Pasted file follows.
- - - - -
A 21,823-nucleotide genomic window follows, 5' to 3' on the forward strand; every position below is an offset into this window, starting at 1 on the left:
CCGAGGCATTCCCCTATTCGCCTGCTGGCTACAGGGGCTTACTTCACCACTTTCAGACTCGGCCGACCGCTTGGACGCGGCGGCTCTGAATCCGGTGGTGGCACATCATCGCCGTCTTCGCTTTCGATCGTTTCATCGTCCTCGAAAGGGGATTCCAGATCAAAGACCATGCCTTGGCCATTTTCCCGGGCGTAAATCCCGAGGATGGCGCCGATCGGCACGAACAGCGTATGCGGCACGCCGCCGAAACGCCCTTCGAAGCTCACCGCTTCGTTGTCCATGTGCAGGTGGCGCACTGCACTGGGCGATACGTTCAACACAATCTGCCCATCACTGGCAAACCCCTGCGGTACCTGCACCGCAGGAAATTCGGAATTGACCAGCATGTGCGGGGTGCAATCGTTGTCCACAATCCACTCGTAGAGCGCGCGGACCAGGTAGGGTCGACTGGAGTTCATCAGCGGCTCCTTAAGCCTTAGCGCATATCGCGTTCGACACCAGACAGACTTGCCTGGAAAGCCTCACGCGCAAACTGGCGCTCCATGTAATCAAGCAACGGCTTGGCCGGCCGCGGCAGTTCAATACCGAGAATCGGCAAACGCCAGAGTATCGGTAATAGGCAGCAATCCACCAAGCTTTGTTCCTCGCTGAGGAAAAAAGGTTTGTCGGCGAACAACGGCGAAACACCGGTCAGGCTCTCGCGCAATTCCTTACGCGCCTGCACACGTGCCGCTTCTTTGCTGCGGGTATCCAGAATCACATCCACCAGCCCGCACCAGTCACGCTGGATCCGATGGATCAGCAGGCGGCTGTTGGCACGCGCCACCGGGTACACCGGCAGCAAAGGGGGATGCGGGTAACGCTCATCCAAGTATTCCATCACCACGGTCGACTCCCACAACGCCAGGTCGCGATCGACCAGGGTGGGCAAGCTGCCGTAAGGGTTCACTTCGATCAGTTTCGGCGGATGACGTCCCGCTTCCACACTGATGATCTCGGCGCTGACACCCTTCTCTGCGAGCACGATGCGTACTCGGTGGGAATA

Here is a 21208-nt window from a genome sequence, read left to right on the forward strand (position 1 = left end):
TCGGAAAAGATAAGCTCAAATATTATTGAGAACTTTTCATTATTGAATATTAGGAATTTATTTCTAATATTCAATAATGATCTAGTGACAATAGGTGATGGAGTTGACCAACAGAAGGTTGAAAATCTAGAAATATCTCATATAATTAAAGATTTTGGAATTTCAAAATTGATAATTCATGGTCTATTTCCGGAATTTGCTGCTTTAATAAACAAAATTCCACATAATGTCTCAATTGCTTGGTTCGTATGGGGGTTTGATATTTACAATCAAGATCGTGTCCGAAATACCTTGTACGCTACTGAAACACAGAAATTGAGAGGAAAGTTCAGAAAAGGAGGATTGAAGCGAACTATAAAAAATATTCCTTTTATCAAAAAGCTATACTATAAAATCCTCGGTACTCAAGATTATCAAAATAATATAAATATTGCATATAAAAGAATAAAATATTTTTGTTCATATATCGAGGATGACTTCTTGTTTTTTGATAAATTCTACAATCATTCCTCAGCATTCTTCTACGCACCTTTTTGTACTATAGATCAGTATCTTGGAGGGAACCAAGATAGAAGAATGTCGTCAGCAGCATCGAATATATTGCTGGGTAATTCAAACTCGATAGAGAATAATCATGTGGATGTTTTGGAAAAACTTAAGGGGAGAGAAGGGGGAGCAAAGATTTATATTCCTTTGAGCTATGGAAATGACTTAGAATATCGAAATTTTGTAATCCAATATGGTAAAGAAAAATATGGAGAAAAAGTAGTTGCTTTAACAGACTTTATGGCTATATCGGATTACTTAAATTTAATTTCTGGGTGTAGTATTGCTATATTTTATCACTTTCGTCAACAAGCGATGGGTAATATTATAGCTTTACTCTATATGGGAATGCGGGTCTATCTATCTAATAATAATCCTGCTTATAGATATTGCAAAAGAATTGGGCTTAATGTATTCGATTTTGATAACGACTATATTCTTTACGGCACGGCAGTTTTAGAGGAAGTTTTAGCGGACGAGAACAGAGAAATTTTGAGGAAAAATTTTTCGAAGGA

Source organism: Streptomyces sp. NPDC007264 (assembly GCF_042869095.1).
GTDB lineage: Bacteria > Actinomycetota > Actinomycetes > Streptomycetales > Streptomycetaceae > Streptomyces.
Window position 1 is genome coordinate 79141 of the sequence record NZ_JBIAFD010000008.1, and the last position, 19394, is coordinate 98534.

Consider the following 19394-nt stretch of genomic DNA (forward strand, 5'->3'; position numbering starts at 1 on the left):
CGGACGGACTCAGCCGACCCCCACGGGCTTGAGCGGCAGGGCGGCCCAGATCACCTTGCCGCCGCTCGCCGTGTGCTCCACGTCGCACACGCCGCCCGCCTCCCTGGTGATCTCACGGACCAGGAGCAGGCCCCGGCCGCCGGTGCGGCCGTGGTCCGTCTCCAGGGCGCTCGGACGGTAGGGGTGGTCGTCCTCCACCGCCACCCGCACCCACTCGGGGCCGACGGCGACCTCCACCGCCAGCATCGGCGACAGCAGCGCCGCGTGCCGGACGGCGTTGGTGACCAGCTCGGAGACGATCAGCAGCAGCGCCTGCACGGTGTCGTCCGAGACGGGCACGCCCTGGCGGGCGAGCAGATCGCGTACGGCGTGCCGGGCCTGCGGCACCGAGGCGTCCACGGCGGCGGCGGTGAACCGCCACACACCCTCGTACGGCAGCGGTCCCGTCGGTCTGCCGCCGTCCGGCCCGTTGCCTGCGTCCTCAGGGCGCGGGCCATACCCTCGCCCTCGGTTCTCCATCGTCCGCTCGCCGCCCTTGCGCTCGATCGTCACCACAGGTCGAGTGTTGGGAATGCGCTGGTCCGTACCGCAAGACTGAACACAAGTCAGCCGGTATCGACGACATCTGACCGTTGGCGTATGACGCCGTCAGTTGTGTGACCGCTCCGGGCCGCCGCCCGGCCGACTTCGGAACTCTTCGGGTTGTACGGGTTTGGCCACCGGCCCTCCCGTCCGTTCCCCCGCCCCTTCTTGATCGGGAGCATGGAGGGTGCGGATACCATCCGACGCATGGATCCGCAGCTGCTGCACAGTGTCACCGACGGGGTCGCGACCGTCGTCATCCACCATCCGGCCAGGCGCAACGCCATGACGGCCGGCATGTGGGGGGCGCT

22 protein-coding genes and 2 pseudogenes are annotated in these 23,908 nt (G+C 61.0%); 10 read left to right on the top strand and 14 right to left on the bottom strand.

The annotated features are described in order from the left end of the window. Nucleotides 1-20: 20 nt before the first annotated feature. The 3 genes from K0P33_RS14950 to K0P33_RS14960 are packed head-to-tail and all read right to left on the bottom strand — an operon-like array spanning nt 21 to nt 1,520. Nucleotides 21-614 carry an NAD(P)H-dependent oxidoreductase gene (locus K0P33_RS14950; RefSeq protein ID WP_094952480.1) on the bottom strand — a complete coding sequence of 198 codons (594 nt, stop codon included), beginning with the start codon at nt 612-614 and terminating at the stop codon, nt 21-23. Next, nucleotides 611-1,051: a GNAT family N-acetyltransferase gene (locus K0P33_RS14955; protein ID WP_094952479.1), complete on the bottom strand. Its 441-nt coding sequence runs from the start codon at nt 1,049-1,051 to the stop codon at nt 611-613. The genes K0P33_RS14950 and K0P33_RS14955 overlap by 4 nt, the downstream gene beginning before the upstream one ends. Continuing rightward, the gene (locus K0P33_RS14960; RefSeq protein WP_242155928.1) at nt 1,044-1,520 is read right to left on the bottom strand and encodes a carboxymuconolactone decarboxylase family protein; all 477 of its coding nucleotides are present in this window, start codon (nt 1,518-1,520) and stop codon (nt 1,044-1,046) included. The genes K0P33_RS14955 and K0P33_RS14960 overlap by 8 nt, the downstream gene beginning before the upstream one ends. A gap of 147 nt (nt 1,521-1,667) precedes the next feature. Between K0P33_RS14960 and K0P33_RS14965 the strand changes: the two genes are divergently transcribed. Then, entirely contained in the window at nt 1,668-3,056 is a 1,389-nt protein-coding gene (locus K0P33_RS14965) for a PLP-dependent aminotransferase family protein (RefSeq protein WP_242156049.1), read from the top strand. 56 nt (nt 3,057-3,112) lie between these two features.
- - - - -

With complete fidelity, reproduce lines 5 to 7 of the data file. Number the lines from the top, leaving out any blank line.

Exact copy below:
Source organism: Streptomyces sp. NPDC007264 (assembly GCF_042869095.1).
GTDB lineage: Bacteria > Actinomycetota > Actinomycetes > Streptomycetales > Streptomycetaceae > Streptomyces.
Window position 1 is genome coordinate 79141 of the sequence record NZ_JBIAFD010000008.1, and the last position, 19394, is coordinate 98534.